2. Without actually trying to discover this: I would not be surprised that there IS in fact a user agreement you sign when buying chipped tires that grants them a license, or permission to ANY use of the RFID device that they can conceive of, including serial licensing of those rights to other entities for any purpose those entities desire. And, since it is ultimately a control issue, it WILL become Federal law, because the Ruling Class loves rules and TO rule.

    • I agree, Bart… unfortunately.

      I struggle trying to reconcile my Libertarian instincts with the clear threat to liberty technology increasingly represents. In part because so much of this stuff isn’t forced on us in the way that (as an example) taxes are. The problem is simply one of being dragged along, as a swimmer is by a rip tide… Even I now have a sail fawn. I avoided having one all the way through 2016. But my divorce and my work made it damned hard to go forward without one… and so I now have one. Which means being tracked and catalogued and all the rest of it… just like pretty much everyone else.

      And no one actually forced me to get the damned thing….

  3. if this is not more fake news? its a clear violation of privacy and action can be taken to collect in class action lawsuits! maybe if they lose billions of dollars and do jail time we can get our right to privacy back? lol

  4. The guy who claimed RFID chips require a battery did not read the article, nor does he/she understand the basic technology. For many of these (most) no power source is needed – it is provided by the signal from the chip reader.
    Read up a little before you post.
    These things are very intrusive and probably outlawed by basic provisions in the REAL constitution (the WRITTEN one).

    • Passive RFID chips require no battery. They are powered by the rectified signal from the interrogation.
      Active RFID chips have batteries, generally so that they can have more sensitive receivers to extend their range of detection, and/or to increase the output power of the transmitter and/or duration of the response.

    • Foil? Brilliant idea. It made me think that the tough foil tape that’s used on HVAC ductwork would work as well as a foil wrap, if foil is going to work. I mean the actual aluminum foil tape, not the silver/gray fabric duct tape.

  5. Any company making stuff in China loses its right to say they are concerned about intellectual theft. The chinks steal every way they can. Their inventiveness stopped with the creation of gunpowder.

  6. Many insurance companies are now offering you ‘supposedly’ lower insurance rates if you put in an OBD II type device that tracts your driving experience…
    Well, I’ve got 2 friends who opted for it, and both were deemed hazardous drivers…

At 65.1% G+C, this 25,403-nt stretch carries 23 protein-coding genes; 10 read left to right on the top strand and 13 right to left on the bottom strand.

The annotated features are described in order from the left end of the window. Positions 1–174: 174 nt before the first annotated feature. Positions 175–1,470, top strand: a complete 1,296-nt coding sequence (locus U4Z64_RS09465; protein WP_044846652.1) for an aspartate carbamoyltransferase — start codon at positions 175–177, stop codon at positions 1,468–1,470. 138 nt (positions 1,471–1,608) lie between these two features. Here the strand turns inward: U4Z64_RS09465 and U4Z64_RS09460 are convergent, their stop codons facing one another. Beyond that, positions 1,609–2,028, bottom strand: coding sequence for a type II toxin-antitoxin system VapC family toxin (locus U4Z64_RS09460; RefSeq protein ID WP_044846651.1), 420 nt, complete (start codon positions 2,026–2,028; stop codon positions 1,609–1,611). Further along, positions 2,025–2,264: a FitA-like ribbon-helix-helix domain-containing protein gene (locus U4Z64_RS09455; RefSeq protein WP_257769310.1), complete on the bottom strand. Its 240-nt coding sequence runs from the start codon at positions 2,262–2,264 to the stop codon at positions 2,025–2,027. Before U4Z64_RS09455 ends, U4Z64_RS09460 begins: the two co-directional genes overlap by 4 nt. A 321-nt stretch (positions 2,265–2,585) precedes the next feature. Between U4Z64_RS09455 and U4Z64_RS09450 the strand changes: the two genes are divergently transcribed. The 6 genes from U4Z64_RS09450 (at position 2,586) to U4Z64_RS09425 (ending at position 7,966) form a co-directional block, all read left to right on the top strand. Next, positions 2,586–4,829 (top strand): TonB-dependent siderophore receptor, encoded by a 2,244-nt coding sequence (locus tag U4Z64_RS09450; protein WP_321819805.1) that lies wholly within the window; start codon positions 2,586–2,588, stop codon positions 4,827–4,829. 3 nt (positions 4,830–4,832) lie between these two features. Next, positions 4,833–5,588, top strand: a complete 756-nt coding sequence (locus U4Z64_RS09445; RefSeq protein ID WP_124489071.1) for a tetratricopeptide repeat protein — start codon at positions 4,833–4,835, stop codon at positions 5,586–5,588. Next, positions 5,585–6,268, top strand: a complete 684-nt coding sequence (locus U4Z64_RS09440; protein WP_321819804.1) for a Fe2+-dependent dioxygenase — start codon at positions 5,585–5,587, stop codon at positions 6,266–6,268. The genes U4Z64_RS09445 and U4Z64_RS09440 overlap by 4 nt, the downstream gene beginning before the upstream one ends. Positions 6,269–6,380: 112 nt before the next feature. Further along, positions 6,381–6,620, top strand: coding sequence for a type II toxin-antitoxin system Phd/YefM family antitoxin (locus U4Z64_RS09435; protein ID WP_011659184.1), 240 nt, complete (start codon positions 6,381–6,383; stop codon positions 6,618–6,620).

Imagine, you think you’re a good driver, not having a speeding ticket nor an accident in 20 or more years, and “”YOU”” think you’re a safe driver, and opted for lower insurance rates because of it…
    “”THEN”” they come back to you, and say we know your a hazardous driver from your tracking experience, and raise your rates accordingly….
    “”NOW YOUR SCREWED”””,,,,
    You try to go to another insurance company, and and guess what???…
    They all share their data together….HAHAHAHAHA !!!!
    They gotcha by the grapes !!!!

  7. Interesting piece about RFID chips in tires. Many items we buy come with them these days and have for some time. Most stores have RFID deactivation at the register to deactivate them or else you get buzzed at the exit. Still – RFID tags are not on my Christmas list. Every time I buy a DVD movie I always take the black RFID tag out of the case it come in. They are glued with strong glue and can be over looked easily as they look just like the case.

    Spy Chips by Katherine Albrecht and Liz McIntyre 2005, 2006 is an interesting book with lots of information behind these things. Source to purchase:

    Short YouTube clip of Katherine Albrecht overview of RFID Tags.

    • RFIDs may be molded into the product itself. I believe that’s still too expensive for retailers to want to pay for so its mostly for industrial use to keep track of stuff. Things like plastic containers and the like.

      • I’m a regular subscriber to YouTubber AvE, who does tool teardowns and the like. He often finds anti-theft tags inside the shells of even cheap big box name brands. The idea is that the retailers are basically selling on consignment and so any shoplifting loss is charged back to the retailer, so it’s in their best interest to keep the anti-theft stuff as hard as possible to remove.

        • It’s not a consignment deal, but a demand by the big retailers to buy the stuff to have the simple magnetic anti-theft thing in the products. I suppose some might want RFID and be willing to pay for it.

          Some manufacturers will own the stock that is in the stores. This is usually something done by a company desperate to get shelf space. Because of that desperation the retailer could not care less if the product is stolen. There is no reason for them to take on a clause that makes them responsible for stolen product because they have the upper hand.

    • Charlie,
      Glad you mentioned the book Spy Chips… I remember loaning out my copy when it first came out, and some of the people who read it were skeptical. Probably just cognitive dissonance. It can be challenging to recognize the extent of deception and sneakiness going on in the marketplace. Yet, here it is, again. Bernays would be so proud…

  8. RFID does not have a large range (1 m to max ~ 15 m) nor does it imply a battery. Without a battery speed, location, etc will not be able to be collected, because it will not have the energy to run. So as others have said your cell is a much larger threat of being tracked.